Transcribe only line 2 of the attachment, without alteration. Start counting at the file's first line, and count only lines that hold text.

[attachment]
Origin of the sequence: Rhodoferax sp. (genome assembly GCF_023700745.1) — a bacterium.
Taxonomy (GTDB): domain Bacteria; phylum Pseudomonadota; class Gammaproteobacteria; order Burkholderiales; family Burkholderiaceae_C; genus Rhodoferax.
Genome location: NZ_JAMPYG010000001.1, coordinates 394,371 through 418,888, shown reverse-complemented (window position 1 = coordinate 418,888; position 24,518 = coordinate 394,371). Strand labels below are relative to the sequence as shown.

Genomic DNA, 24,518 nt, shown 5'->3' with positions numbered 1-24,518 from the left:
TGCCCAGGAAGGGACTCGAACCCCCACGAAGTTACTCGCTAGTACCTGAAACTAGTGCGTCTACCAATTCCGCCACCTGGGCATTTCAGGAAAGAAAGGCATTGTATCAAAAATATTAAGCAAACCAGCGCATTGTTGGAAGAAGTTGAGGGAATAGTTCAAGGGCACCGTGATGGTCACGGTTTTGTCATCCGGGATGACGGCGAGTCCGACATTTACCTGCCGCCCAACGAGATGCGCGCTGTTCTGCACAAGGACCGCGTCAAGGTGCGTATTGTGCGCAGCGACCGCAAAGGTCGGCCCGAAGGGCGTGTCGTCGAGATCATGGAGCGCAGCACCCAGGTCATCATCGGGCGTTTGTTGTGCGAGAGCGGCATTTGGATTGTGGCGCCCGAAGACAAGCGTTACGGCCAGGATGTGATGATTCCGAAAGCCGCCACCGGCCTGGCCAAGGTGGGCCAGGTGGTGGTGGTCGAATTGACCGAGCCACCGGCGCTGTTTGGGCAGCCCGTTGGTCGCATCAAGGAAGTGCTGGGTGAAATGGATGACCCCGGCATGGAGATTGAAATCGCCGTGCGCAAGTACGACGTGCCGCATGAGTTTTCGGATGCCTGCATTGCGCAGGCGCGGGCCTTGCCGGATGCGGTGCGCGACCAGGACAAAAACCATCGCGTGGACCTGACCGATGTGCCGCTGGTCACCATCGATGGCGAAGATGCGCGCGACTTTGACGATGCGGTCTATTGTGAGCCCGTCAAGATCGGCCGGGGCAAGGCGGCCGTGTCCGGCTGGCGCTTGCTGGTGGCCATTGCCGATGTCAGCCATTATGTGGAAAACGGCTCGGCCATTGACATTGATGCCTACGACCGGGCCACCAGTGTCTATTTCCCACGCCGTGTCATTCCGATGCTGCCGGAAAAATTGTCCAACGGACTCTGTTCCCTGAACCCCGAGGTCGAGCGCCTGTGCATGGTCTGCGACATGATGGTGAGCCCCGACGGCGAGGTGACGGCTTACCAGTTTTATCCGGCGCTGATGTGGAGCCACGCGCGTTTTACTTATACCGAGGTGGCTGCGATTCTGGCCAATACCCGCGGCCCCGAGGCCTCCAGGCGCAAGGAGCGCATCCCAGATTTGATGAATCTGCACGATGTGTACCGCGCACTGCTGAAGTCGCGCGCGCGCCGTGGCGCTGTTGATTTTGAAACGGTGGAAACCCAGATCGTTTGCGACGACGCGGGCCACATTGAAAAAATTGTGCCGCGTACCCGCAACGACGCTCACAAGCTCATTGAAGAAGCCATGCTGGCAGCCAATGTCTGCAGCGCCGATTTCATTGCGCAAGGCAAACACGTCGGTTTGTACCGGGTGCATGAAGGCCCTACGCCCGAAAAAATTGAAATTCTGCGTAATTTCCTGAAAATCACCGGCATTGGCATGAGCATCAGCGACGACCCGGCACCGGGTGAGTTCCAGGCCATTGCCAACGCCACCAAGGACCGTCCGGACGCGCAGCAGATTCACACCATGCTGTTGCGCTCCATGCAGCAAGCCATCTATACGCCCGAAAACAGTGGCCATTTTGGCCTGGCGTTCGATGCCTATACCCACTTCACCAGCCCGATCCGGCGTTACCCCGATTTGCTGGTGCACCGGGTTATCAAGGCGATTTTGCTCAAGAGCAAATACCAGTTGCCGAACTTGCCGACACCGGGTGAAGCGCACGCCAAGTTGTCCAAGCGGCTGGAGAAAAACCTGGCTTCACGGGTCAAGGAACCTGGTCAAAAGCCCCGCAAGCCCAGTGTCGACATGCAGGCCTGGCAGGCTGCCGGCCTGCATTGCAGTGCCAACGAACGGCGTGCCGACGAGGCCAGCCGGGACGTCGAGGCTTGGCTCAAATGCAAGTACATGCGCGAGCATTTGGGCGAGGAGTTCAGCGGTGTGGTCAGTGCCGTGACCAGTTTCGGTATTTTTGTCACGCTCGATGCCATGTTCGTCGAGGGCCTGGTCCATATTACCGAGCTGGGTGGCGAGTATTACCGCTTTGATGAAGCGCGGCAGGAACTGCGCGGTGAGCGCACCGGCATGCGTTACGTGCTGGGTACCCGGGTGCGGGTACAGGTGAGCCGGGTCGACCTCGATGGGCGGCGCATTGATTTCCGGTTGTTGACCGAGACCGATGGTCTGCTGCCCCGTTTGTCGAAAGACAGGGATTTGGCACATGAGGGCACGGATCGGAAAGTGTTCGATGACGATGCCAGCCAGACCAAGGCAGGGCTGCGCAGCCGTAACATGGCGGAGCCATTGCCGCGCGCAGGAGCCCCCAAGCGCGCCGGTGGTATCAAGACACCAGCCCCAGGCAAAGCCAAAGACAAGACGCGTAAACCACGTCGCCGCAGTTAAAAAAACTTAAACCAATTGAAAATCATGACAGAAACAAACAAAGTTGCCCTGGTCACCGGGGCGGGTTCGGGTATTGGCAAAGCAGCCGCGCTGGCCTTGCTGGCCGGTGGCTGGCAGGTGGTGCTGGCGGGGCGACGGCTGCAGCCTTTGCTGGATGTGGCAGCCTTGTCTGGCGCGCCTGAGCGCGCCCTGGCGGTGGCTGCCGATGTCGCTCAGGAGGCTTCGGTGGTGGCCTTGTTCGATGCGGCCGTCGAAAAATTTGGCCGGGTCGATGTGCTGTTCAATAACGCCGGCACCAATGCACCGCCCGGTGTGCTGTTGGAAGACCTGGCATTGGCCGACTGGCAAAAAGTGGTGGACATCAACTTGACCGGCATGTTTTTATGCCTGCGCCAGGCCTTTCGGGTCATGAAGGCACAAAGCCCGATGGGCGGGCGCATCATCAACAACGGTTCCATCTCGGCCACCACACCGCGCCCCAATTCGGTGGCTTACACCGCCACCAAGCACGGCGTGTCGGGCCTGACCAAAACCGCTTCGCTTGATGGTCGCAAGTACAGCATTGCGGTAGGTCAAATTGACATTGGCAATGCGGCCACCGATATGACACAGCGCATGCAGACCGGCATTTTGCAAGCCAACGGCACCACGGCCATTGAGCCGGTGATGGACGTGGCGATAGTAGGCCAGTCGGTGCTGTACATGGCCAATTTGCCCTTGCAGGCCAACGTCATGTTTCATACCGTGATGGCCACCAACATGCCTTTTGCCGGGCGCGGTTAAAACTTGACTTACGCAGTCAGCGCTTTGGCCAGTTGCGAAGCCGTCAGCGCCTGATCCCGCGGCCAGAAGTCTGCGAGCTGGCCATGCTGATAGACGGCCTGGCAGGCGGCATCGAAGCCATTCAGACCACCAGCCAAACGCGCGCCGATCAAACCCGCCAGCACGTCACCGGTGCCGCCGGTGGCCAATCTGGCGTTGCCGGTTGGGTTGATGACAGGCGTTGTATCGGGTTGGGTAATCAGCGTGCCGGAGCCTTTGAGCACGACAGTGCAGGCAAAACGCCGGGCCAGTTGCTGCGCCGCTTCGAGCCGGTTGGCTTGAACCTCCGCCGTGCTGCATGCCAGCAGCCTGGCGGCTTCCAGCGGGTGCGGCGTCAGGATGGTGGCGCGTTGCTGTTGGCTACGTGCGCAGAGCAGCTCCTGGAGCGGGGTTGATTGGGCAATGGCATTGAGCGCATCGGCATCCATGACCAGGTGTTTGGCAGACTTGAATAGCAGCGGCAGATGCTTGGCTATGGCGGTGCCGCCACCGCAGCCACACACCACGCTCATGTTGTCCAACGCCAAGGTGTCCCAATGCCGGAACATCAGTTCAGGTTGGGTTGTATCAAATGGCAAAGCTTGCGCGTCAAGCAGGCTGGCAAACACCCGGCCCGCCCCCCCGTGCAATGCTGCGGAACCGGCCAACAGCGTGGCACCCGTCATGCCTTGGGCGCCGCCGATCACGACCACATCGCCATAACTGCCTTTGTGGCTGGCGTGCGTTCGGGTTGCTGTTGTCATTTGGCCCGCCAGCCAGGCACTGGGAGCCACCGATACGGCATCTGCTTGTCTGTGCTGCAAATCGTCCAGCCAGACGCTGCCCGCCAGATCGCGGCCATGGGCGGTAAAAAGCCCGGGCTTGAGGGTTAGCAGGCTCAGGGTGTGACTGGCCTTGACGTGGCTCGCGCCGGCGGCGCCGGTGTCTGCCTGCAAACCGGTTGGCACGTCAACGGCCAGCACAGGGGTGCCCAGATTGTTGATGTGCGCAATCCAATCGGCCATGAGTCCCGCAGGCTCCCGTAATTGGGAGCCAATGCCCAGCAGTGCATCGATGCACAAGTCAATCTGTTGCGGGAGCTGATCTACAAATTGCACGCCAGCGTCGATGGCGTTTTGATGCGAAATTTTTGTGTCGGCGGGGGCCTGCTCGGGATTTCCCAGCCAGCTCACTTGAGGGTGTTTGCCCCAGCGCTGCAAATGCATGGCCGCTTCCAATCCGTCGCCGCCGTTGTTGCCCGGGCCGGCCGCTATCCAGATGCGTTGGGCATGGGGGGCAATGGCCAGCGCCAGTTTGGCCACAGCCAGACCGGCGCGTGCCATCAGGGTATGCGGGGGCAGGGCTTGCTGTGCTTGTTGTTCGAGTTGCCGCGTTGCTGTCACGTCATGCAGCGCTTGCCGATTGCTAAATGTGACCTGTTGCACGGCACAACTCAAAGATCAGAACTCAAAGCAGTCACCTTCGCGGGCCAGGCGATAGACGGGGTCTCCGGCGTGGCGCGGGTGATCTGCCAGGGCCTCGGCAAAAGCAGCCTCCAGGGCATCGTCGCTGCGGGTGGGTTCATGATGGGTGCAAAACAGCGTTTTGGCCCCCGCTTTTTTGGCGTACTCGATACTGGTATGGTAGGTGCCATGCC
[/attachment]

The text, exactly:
Taxonomy (GTDB): domain Bacteria; phylum Pseudomonadota; class Gammaproteobacteria; order Burkholderiales; family Burkholderiaceae_C; genus Rhodoferax.